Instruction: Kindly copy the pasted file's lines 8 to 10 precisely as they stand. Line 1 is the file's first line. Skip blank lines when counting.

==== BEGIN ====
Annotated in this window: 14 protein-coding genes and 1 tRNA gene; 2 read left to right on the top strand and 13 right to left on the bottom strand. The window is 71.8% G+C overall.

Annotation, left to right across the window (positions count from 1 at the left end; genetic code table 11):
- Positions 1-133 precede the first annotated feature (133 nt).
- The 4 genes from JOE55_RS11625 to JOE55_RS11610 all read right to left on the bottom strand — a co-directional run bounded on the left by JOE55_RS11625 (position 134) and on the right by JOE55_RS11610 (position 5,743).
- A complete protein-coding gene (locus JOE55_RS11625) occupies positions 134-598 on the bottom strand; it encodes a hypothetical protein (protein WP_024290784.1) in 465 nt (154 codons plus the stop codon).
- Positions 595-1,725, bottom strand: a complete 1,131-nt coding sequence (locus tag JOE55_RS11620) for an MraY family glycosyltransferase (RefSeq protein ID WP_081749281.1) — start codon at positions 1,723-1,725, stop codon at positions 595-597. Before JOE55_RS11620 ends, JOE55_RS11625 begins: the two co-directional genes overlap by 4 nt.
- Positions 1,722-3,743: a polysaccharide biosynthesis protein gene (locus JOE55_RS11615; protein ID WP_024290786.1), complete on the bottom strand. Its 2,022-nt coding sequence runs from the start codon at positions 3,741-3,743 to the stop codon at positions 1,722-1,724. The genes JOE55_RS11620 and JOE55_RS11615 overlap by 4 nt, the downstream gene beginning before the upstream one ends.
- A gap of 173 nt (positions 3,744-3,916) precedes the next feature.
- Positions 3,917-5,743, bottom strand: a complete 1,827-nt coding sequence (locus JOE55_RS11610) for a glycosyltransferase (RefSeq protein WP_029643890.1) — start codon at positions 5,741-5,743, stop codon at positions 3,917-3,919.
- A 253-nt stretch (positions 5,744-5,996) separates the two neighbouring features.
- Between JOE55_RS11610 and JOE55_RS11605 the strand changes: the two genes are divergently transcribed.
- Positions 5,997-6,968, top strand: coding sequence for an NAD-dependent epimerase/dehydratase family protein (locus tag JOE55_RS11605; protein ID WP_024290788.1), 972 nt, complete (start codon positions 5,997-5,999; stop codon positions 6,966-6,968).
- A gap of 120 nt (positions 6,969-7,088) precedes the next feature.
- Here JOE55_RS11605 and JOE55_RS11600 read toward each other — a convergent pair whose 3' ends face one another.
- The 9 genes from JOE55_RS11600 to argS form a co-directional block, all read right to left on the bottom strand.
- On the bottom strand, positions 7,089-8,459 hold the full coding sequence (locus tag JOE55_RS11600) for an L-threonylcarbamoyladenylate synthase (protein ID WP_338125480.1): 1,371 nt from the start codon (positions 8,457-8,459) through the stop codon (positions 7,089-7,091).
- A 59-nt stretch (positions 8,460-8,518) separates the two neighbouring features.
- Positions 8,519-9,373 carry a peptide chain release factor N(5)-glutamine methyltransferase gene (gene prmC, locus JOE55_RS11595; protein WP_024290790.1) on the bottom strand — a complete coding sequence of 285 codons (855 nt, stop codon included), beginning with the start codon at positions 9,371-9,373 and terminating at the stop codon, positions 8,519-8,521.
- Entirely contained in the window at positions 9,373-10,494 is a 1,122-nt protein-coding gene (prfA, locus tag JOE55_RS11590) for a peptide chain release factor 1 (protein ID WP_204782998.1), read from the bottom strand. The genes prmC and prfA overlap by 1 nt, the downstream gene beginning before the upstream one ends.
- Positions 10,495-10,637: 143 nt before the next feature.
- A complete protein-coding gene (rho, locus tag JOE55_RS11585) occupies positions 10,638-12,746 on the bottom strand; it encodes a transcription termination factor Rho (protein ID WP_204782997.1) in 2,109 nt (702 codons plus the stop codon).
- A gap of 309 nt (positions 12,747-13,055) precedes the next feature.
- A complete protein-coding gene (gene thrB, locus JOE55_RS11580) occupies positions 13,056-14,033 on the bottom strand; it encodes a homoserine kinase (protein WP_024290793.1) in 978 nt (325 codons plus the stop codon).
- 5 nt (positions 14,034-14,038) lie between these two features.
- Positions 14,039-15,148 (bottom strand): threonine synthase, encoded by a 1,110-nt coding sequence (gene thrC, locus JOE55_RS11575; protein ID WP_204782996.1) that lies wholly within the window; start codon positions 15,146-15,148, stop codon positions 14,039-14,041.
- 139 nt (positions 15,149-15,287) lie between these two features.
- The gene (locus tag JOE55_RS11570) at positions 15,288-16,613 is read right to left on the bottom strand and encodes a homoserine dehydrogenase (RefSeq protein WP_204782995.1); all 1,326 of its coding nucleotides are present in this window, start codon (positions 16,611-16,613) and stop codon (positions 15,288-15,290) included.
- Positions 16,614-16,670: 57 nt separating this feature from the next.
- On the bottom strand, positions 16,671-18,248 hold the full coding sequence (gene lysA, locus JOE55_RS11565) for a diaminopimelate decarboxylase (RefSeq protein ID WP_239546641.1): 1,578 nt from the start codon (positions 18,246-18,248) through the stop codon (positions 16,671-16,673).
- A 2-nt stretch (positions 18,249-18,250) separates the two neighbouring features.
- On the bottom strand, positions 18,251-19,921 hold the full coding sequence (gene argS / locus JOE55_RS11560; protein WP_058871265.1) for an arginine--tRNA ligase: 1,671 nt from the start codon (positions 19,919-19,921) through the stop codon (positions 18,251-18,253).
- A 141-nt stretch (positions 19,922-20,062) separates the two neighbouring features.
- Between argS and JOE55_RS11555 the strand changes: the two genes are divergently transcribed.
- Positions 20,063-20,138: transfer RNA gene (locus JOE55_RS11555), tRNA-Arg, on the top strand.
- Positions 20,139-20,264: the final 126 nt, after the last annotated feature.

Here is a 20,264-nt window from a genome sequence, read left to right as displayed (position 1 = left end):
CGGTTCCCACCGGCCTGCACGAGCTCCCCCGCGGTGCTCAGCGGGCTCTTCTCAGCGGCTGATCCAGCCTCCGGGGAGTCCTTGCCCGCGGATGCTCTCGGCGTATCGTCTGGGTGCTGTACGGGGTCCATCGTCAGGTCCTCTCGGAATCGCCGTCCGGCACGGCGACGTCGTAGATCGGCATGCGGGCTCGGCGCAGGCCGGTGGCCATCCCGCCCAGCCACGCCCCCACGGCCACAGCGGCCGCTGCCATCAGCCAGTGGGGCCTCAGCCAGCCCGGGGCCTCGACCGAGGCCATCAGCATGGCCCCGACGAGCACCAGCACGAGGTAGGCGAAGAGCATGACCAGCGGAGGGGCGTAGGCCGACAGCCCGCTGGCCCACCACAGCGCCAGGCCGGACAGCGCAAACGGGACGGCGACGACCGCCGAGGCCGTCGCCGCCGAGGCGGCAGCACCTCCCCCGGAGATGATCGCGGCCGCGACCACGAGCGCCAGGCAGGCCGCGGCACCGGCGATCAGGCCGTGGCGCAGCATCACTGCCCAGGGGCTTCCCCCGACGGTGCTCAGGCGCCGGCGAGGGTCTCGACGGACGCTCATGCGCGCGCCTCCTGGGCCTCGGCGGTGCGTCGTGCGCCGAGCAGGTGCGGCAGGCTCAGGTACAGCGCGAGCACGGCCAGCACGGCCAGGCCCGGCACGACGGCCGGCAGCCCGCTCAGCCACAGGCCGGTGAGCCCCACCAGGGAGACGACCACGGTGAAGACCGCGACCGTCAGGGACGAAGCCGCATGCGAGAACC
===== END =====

- A gap of 173 nt (positions 3,744-3,916) precedes the next feature.
- Positions 3,917-5,743, bottom strand: a complete 1,827-nt coding sequence (locus JOE55_RS11610) for a glycosyltransferase (RefSeq protein WP_029643890.1) — start codon at positions 5,741-5,743, stop codon at positions 3,917-3,919.
- A 253-nt stretch (positions 5,744-5,996) separates the two neighbouring features.